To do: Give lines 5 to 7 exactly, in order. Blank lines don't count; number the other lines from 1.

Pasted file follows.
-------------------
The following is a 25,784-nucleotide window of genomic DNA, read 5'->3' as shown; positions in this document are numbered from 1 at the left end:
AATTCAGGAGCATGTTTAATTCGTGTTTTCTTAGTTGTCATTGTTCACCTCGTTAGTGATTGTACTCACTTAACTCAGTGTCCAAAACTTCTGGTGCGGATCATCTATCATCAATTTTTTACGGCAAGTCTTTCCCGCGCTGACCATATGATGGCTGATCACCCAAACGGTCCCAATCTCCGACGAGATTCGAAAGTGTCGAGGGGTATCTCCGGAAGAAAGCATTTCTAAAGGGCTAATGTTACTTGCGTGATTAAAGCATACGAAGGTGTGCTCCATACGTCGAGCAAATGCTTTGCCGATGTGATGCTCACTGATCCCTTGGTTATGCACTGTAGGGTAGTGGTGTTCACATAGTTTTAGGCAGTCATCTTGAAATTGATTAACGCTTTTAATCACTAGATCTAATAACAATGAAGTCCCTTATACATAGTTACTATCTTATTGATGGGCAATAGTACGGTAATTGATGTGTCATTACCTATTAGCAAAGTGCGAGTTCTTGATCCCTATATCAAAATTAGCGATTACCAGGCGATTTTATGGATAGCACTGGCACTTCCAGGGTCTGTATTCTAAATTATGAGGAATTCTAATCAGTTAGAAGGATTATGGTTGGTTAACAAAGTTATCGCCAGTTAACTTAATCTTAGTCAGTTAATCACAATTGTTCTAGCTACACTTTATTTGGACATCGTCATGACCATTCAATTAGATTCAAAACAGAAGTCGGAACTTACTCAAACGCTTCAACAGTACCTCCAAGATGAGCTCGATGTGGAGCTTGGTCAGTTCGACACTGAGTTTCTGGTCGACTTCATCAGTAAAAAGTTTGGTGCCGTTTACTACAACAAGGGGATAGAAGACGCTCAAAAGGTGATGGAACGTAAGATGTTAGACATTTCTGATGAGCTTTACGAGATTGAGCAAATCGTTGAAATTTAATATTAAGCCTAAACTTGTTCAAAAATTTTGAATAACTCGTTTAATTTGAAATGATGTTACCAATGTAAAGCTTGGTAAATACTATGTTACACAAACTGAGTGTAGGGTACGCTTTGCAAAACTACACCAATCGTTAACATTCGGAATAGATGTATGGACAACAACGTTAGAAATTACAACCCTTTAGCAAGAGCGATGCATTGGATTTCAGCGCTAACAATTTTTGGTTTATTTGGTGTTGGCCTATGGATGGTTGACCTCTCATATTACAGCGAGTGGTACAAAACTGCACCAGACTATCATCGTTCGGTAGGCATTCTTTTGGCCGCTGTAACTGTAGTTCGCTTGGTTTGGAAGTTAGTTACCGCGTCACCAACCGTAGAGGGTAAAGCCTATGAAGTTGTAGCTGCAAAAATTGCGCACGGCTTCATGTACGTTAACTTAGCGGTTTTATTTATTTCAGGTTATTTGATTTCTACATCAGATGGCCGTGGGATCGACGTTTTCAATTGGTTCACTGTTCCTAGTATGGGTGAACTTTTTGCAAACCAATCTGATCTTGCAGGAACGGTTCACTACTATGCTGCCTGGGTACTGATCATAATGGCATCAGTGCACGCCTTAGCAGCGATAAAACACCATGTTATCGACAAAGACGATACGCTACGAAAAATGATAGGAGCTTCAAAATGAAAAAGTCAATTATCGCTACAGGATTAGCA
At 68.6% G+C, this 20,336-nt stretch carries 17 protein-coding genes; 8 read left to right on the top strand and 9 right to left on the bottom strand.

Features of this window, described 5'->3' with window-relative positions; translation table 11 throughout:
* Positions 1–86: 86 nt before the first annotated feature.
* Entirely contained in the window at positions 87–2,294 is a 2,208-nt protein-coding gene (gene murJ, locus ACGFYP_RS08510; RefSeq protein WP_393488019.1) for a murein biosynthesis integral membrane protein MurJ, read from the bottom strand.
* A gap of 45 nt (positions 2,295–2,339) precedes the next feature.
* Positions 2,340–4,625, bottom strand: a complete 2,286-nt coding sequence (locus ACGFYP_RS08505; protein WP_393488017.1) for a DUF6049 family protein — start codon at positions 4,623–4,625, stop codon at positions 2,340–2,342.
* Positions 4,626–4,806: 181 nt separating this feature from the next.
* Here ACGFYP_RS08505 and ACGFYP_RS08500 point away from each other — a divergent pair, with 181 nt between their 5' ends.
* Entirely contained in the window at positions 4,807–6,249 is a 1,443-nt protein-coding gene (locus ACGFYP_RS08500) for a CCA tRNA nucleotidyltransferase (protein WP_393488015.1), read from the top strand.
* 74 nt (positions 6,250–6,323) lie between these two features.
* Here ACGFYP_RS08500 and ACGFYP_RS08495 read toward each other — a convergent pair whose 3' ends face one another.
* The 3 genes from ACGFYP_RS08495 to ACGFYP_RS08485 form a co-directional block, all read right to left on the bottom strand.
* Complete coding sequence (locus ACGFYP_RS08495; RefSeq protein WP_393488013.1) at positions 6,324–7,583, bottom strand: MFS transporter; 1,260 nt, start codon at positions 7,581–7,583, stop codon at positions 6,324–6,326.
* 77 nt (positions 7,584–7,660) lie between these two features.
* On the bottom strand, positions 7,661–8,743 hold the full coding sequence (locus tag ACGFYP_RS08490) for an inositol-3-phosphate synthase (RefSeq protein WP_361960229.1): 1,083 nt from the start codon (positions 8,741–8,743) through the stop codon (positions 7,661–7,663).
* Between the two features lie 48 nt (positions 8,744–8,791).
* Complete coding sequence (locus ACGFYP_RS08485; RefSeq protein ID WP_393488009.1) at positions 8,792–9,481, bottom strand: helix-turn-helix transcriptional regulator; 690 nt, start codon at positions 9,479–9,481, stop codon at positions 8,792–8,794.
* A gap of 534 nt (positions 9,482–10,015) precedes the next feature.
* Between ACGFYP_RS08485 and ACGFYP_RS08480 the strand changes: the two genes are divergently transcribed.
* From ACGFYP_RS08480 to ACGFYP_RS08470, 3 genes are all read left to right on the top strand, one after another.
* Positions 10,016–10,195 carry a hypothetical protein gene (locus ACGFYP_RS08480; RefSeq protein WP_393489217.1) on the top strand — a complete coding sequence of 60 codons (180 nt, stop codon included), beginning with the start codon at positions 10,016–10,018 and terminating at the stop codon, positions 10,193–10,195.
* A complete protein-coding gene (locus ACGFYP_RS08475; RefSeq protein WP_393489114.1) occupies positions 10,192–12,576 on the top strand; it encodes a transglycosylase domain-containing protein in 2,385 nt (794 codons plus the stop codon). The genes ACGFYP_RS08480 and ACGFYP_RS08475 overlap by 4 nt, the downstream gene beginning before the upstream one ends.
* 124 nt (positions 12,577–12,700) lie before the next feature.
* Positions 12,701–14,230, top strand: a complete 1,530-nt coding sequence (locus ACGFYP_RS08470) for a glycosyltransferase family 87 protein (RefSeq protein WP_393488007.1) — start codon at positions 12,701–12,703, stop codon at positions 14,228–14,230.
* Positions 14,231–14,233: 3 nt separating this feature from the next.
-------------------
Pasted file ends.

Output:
* Positions 1–86: 86 nt before the first annotated feature.
* Entirely contained in the window at positions 87–2,294 is a 2,208-nt protein-coding gene (gene murJ, locus ACGFYP_RS08510; RefSeq protein WP_393488019.1) for a murein biosynthesis integral membrane protein MurJ, read from the bottom strand.
* A gap of 45 nt (positions 2,295–2,339) precedes the next feature.